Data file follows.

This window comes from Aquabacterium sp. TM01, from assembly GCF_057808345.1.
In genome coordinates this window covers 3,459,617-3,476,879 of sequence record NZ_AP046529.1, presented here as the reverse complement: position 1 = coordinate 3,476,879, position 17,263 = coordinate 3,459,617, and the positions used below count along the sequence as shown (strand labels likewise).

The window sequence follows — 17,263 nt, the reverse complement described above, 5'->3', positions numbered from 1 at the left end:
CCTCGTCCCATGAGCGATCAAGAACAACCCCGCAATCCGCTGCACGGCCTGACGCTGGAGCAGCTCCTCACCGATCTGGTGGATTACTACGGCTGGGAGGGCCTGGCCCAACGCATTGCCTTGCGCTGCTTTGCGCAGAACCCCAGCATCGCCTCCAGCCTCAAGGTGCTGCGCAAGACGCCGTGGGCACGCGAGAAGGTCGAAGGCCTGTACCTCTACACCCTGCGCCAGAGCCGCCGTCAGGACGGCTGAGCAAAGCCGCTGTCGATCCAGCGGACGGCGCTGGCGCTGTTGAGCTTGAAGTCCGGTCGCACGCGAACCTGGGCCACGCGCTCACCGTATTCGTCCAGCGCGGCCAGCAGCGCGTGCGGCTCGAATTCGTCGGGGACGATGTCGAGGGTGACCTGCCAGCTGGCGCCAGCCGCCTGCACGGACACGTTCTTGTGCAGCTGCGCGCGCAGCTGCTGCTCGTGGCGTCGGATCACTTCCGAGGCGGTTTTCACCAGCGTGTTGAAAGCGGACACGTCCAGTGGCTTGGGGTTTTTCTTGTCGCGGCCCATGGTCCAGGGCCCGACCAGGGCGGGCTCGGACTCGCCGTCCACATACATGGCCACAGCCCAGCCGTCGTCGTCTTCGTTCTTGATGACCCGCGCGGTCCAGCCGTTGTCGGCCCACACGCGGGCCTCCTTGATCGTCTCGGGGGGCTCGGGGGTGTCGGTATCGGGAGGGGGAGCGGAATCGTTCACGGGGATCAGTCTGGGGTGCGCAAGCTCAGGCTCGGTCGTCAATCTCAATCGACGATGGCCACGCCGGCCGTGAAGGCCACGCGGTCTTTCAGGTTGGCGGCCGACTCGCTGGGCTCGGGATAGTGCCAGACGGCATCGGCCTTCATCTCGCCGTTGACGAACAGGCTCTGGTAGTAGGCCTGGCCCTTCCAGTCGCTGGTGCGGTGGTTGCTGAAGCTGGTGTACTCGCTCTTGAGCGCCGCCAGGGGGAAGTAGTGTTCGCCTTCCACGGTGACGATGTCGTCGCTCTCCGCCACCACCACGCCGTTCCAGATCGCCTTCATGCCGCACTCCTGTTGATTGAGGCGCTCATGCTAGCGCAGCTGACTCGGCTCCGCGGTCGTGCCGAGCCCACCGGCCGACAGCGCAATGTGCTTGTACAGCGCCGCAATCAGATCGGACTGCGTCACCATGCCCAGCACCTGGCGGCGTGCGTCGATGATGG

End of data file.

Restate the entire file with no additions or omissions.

This window comes from Aquabacterium sp. TM01, from assembly GCF_057808345.1.
In genome coordinates this window covers 3,459,617-3,476,879 of sequence record NZ_AP046529.1, presented here as the reverse complement: position 1 = coordinate 3,476,879, position 17,263 = coordinate 3,459,617, and the positions used below count along the sequence as shown (strand labels likewise).

The window sequence follows — 17,263 nt, the reverse complement described above, 5'->3', positions numbered from 1 at the left end:
CCTCGTCCCATGAGCGATCAAGAACAACCCCGCAATCCGCTGCACGGCCTGACGCTGGAGCAGCTCCTCACCGATCTGGTGGATTACTACGGCTGGGAGGGCCTGGCCCAACGCATTGCCTTGCGCTGCTTTGCGCAGAACCCCAGCATCGCCTCCAGCCTCAAGGTGCTGCGCAAGACGCCGTGGGCACGCGAGAAGGTCGAAGGCCTGTACCTCTACACCCTGCGCCAGAGCCGCCGTCAGGACGGCTGAGCAAAGCCGCTGTCGATCCAGCGGACGGCGCTGGCGCTGTTGAGCTTGAAGTCCGGTCGCACGCGAACCTGGGCCACGCGCTCACCGTATTCGTCCAGCGCGGCCAGCAGCGCGTGCGGCTCGAATTCGTCGGGGACGATGTCGAGGGTGACCTGCCAGCTGGCGCCAGCCGCCTGCACGGACACGTTCTTGTGCAGCTGCGCGCGCAGCTGCTGCTCGTGGCGTCGGATCACTTCCGAGGCGGTTTTCACCAGCGTGTTGAAAGCGGACACGTCCAGTGGCTTGGGGTTTTTCTTGTCGCGGCCCATGGTCCAGGGCCCGACCAGGGCGGGCTCGGACTCGCCGTCCACATACATGGCCACAGCCCAGCCGTCGTCGTCTTCGTTCTTGATGACCCGCGCGGTCCAGCCGTTGTCGGCCCACACGCGGGCCTCCTTGATCGTCTCGGGGGGCTCGGGGGTGTCGGTATCGGGAGGGGGAGCGGAATCGTTCACGGGGATCAGTCTGGGGTGCGCAAGCTCAGGCTCGGTCGTCAATCTCAATCGACGATGGCCACGCCGGCCGTGAAGGCCACGCGGTCTTTCAGGTTGGCGGCCGACTCGCTGGGCTCGGGATAGTGCCAGACGGCATCGGCCTTCATCTCGCCGTTGACGAACAGGCTCTGGTAGTAGGCCTGGCCCTTCCAGTCGCTGGTGCGGTGGTTGCTGAAGCTGGTGTACTCGCTCTTGAGCGCCGCCAGGGGGAAGTAGTGTTCGCCTTCCACGGTGACGATGTCGTCGCTCTCCGCCACCACCACGCCGTTCCAGATCGCCTTCATGCCGCACTCCTGTTGATTGAGGCGCTCATGCTAGCGCAGCTGACTCGGCTCCGCGGTCGTGCCGAGCCCACCGGCCGACAGCGCAATGTGCTTGTACAGCGCCGCAATCAGATCGGACTGCGTCACCATGCCCAGCACCTGGCGGCGTGCGTCGATGATGG